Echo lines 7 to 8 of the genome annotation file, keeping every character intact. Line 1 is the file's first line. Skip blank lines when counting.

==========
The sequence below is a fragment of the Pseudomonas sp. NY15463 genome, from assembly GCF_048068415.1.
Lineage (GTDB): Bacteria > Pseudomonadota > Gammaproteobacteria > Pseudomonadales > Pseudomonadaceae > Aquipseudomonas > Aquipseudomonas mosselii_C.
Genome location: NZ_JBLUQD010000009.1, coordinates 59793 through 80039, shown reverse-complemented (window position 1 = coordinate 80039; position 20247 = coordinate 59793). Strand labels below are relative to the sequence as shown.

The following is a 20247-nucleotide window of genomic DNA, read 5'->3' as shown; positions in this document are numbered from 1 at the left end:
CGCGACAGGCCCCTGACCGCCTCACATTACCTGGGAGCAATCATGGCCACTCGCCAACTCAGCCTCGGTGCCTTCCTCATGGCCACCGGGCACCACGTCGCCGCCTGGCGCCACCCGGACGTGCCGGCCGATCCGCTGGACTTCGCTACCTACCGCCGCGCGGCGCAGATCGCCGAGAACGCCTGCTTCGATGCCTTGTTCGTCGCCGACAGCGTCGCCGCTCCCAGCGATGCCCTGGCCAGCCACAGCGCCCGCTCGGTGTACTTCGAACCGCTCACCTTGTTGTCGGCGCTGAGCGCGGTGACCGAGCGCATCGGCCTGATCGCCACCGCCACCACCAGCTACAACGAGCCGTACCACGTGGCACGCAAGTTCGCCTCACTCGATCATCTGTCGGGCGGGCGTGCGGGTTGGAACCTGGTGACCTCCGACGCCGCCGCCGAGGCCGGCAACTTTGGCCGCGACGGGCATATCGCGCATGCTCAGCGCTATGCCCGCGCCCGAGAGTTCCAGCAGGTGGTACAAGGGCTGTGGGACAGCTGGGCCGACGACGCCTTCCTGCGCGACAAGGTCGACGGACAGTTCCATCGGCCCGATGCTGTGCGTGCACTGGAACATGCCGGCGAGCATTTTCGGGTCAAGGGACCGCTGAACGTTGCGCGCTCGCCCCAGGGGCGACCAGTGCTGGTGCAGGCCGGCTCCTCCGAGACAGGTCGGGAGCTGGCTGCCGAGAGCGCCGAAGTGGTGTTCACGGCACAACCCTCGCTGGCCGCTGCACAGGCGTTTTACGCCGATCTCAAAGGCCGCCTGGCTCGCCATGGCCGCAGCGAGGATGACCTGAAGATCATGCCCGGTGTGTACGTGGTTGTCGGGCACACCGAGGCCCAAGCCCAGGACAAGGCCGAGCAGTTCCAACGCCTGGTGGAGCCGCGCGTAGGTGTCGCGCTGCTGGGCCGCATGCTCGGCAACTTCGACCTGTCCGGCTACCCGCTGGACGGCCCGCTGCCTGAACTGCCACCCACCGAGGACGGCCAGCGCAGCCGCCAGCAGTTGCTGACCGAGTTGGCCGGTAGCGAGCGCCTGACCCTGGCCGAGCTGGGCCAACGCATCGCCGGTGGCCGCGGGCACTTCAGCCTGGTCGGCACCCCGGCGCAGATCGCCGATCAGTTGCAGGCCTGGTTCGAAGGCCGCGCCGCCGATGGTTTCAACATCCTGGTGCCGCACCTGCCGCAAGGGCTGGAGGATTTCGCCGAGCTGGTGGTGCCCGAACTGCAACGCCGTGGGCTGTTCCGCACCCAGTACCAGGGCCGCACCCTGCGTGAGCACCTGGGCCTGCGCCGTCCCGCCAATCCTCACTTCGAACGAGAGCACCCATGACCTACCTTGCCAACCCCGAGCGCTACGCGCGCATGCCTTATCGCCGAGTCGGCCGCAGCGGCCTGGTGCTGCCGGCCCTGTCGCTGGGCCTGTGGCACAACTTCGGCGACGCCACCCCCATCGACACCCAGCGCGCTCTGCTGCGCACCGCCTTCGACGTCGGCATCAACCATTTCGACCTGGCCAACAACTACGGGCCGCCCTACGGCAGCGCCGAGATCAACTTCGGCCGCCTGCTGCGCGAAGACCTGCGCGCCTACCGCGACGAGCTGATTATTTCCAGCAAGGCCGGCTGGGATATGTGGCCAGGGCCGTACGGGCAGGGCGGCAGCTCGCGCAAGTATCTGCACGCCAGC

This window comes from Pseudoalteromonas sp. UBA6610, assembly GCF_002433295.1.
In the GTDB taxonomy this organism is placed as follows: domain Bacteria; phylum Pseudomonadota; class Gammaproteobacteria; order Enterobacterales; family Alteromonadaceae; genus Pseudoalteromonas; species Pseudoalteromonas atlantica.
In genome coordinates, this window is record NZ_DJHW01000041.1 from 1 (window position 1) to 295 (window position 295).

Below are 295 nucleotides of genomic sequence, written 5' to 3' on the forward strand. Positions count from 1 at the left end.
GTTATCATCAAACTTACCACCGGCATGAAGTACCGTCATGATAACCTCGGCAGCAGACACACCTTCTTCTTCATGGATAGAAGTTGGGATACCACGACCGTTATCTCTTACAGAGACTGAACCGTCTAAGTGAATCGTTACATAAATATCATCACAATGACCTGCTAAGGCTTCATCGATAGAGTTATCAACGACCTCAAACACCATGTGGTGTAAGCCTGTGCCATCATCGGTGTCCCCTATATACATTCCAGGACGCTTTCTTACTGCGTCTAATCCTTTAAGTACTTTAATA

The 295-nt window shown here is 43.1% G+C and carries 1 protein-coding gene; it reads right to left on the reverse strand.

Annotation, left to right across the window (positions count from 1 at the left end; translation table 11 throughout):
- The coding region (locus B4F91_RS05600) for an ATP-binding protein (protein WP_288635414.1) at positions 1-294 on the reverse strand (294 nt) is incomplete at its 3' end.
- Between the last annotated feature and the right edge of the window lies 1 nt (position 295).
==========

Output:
In the GTDB taxonomy this organism is placed as follows: domain Bacteria; phylum Pseudomonadota; class Gammaproteobacteria; order Enterobacterales; family Alteromonadaceae; genus Pseudoalteromonas; species Pseudoalteromonas atlantica.
In genome coordinates, this window is record NZ_DJHW01000041.1 from 1 (window position 1) to 295 (window position 295).